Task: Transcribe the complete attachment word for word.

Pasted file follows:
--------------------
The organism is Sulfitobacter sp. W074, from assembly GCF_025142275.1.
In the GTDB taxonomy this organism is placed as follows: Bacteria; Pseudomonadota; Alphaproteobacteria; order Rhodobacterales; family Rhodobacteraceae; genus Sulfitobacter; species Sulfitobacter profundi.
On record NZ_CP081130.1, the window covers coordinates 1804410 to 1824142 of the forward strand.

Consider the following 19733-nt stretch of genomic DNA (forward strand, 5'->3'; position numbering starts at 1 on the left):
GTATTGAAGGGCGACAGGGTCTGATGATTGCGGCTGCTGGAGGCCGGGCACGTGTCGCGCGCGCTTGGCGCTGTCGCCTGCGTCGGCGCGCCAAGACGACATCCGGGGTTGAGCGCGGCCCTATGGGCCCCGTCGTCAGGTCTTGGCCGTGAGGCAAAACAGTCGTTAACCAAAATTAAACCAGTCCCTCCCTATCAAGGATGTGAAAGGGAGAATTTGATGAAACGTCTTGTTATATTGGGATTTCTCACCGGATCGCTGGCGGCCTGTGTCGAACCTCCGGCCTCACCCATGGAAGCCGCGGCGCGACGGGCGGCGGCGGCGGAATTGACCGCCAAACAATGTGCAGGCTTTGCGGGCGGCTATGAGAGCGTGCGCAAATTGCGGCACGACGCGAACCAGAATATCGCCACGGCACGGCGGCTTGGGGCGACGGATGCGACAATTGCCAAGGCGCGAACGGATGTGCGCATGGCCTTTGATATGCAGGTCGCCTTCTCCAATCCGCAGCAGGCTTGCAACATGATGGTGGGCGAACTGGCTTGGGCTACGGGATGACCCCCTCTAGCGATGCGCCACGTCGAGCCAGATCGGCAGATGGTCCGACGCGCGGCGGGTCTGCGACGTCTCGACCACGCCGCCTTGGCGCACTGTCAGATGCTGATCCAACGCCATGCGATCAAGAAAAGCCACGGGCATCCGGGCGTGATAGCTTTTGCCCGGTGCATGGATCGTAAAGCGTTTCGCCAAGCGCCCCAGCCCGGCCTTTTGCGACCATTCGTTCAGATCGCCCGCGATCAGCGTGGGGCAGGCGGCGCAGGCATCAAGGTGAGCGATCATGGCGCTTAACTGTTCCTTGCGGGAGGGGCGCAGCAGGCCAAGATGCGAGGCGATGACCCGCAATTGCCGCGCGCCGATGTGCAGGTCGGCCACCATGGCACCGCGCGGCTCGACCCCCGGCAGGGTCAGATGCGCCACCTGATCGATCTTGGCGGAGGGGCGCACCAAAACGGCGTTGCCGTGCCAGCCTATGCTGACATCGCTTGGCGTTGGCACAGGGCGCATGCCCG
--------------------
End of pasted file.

The organism is Sulfitobacter sp. W074, from assembly GCF_025142275.1.
In the GTDB taxonomy this organism is placed as follows: Bacteria; Pseudomonadota; Alphaproteobacteria; order Rhodobacterales; family Rhodobacteraceae; genus Sulfitobacter; species Sulfitobacter profundi.
On record NZ_CP081130.1, the window covers coordinates 1804410 to 1824142 of the forward strand.

Consider the following 19733-nt stretch of genomic DNA (forward strand, 5'->3'; position numbering starts at 1 on the left):
GTATTGAAGGGCGACAGGGTCTGATGATTGCGGCTGCTGGAGGCCGGGCACGTGTCGCGCGCGCTTGGCGCTGTCGCCTGCGTCGGCGCGCCAAGACGACATCCGGGGTTGAGCGCGGCCCTATGGGCCCCGTCGTCAGGTCTTGGCCGTGAGGCAAAACAGTCGTTAACCAAAATTAAACCAGTCCCTCCCTATCAAGGATGTGAAAGGGAGAATTTGATGAAACGTCTTGTTATATTGGGATTTCTCACCGGATCGCTGGCGGCCTGTGTCGAACCTCCGGCCTCACCCATGGAAGCCGCGGCGCGACGGGCGGCGGCGGCGGAATTGACCGCCAAACAATGTGCAGGCTTTGCGGGCGGCTATGAGAGCGTGCGCAAATTGCGGCACGACGCGAACCAGAATATCGCCACGGCACGGCGGCTTGGGGCGACGGATGCGACAATTGCCAAGGCGCGAACGGATGTGCGCATGGCCTTTGATATGCAGGTCGCCTTCTCCAATCCGCAGCAGGCTTGCAACATGATGGTGGGCGAACTGGCTTGGGCTACGGGATGACCCCCTCTAGCGATGCGCCACGTCGAGCCAGATCGGCAGATGGTCCGACGCGCGGCGGGTCTGCGACGTCTCGACCACGCCGCCTTGGCGCACTGTCAGATGCTGATCCAACGCCATGCGATCAAGAAAAGCCACGGGCATCCGGGCGTGATAGCTTTTGCCCGGTGCATGGATCGTAAAGCGTTTCGCCAAGCGCCCCAGCCCGGCCTTTTGCGACCATTCGTTCAGATCGCCCGCGATCAGCGTGGGGCAGGCGGCGCAGGCATCAAGGTGAGCGATCATGGCGCTTAACTGTTCCTTGCGGGAGGGGCGCAGCAGGCCAAGATGCGAGGCGATGACCCGCAATTGCCGCGCGCCGATGTGCAGGTCGGCCACCATGGCACCGCGCGGCTCGACCCCCGGCAGGGTCAGATGCGCCACCTGATCGATCTTGGCGGAGGGGCGCACCAAAACGGCGTTGCCGTGCCAGCCTATGCTGACATCGCTTGGCGTTGGCACAGGGCGCATGCCCG